4 - "A fascinating and frightening expose of the World Bank’s operations. An insider’s intimate view of how an organization meant to help the developing world actually hindered progress. A must read!"
Arun Gandhi, grandson of Mahatma Gandhi, and Founder/Director, Gandhi Worldwide Education Institute, USA
5 – “In this book David Shaman takes us on a conducted tour of what many regard as one of the world’s more extraordinary institutions, the World Bank. This is in the context of his efforts to promote B-SPAN, an internal World Bank service he launched to provide video coverage of important events and analyses both to the Bank itself and to its external stakeholders. He captures very well the mix in the Bank of everything from enormous ability focused on advancing the cause of the poor to bureaucracy devoted to empire-building and the denial of information, with no holds barred in naming his adversaries and identifying their defects. Given this mix, you can rely on finding something to love or hate in the Bank, depending on one’s prejudices.”
John Williamson, Senior Fellow, The Peterson Institute for International Economics, and author of phrase “Washington Consensus”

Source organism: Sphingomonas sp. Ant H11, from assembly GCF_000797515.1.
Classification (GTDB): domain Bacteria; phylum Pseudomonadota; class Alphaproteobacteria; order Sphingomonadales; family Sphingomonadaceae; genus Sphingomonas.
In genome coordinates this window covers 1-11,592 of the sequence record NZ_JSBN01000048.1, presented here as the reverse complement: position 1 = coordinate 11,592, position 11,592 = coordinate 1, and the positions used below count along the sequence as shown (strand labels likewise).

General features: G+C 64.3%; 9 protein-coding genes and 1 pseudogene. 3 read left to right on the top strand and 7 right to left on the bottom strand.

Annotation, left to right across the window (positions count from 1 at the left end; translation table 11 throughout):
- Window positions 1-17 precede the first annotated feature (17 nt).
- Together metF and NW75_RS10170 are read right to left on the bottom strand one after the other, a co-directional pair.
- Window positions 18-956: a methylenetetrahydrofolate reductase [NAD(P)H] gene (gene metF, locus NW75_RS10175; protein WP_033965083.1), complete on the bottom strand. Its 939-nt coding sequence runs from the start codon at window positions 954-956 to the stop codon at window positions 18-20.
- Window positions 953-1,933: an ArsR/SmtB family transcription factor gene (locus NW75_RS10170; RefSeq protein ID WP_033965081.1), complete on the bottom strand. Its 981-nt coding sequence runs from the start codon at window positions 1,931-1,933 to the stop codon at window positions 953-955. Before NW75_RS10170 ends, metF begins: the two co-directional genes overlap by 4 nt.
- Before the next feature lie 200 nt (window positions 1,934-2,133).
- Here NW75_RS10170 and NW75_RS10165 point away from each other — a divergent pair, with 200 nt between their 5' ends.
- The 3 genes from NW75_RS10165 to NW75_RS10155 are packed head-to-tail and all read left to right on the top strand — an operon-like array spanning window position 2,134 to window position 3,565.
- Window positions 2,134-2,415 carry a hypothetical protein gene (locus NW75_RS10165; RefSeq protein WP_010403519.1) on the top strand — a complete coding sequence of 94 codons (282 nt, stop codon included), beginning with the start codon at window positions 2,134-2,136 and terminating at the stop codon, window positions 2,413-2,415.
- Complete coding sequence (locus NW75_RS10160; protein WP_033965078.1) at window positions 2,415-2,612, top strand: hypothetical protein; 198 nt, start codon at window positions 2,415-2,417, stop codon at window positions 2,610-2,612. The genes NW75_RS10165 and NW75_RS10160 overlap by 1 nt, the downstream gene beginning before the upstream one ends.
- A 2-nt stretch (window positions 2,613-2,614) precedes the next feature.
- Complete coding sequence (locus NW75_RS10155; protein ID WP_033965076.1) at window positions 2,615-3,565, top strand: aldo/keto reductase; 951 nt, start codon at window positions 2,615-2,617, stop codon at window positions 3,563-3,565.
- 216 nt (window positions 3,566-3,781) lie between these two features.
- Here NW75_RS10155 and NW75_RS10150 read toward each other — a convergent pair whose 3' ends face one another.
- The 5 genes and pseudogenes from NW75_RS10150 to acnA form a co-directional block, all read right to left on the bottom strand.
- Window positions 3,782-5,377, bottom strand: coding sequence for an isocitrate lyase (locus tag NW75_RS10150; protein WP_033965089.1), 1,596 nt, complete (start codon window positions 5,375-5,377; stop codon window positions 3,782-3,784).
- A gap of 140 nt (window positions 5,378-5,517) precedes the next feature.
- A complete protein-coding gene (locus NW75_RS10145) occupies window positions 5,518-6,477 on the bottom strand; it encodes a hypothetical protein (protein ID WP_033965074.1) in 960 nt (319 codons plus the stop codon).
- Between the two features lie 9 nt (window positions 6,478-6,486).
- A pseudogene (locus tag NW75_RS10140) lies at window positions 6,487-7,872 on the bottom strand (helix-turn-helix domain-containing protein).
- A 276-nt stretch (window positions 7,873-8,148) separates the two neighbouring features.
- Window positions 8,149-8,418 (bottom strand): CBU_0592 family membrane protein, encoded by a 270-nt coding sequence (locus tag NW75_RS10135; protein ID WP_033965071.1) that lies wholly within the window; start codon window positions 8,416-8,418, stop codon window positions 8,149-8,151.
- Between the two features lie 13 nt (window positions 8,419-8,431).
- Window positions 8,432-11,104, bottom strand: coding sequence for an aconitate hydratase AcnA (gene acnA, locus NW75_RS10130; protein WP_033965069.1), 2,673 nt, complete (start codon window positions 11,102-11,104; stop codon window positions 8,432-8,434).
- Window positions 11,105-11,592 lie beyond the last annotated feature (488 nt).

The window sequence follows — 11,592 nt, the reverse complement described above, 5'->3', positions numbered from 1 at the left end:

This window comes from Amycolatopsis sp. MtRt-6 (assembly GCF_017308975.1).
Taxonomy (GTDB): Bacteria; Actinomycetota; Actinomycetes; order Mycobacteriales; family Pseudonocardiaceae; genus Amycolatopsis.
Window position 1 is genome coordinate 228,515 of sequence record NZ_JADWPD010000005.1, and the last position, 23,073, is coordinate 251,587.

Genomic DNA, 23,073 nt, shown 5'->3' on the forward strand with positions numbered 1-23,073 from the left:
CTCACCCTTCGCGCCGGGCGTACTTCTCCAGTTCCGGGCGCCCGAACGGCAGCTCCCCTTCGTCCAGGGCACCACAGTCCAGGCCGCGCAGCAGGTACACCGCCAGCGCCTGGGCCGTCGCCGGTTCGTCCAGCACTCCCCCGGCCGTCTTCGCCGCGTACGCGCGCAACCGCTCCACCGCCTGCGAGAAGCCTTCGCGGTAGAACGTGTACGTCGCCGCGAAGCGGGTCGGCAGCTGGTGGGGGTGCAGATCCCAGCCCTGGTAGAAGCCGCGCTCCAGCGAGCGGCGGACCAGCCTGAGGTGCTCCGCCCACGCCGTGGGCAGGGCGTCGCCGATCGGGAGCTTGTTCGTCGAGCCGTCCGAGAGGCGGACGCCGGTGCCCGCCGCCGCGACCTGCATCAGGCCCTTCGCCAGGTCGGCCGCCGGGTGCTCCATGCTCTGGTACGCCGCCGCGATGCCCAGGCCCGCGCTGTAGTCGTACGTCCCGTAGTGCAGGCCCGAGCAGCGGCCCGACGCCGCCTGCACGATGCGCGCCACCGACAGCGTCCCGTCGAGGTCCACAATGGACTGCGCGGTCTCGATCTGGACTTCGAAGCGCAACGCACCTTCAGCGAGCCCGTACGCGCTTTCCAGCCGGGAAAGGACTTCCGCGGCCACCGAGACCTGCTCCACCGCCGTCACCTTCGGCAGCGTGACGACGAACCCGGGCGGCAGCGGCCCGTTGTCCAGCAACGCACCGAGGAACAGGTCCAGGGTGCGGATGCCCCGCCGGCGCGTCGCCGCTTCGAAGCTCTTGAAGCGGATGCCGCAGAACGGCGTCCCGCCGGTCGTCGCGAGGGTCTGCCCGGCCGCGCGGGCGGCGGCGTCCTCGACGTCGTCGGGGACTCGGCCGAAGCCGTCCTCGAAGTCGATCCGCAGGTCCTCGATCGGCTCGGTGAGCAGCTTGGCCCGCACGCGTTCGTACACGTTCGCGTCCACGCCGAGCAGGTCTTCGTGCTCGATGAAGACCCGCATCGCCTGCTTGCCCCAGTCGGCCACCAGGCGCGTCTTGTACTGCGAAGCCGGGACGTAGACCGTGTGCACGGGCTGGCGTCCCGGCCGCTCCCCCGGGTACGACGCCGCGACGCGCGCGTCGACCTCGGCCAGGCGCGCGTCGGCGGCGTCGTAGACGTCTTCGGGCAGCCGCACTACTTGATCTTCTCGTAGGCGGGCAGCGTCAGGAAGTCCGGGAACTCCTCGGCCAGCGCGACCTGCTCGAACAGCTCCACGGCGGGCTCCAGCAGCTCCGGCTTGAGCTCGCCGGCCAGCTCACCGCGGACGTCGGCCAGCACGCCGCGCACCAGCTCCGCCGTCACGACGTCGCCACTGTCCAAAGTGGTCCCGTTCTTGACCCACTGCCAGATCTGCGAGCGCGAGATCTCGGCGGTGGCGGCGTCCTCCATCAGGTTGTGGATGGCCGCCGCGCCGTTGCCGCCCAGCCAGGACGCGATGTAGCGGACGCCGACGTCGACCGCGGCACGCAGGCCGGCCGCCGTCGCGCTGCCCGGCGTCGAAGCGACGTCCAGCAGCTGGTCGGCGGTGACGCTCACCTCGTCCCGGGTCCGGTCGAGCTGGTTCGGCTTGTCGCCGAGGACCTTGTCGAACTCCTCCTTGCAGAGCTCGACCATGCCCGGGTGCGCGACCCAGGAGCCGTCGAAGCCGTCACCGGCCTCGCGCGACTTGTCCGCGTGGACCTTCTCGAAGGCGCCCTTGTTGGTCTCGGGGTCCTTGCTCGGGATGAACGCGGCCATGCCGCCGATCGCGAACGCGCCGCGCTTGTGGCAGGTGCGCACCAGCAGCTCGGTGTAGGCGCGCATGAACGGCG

6 - “This is an inside story about the World Bank and the challenges it is facing, from outside and within. It is a story about accountability. It is a personal account of an expert, who has tried to bridge the gap between a bureaucracy and the people that should be served. The story is frightening and challenging at the same time. The world needs this Bank. But Bank reform is due. I hope this book is widely read.”
Jan Pronk, Professor of Theory and Practice of International Development at the Institute of Social Studies in The Hague, former Assistant Secretary-General of the United Nations, former Deputy Secretary-General of UNCTAD and former Dutch Minister for Development Cooperation
7 - “David Ian Shaman's "The World Bank Unveiled" is required reading for anyone who believes public institutions should be transparent and accountable. His hard-won insights provide valuable guidance for concerned citizens and government watchdogs.”
Melanie Sloan, Executive Director, Citizens for Responsibility and Ethics in Washington
8 - “David Shaman's The World Bank Unveiled offers an unparalleled account of the inner workings of the Knowledge Bank experiment under James Wolfensohn. As the leader of one of the innovative projects - B-SPAN - that were part of attempts to transform the Bank into a more transparent and humble partner for development, Shaman is able to provide a fascinating case study of the way that this vision withered in the face of the powerful existing culture of the Bank. Whilst there have been many books this decade from ex-Bank staff questioning the Bank's role in poverty reduction and development, Shaman's is by far the most significant account of the Knowledge Bank experiment, its potential and its ultimate demise.”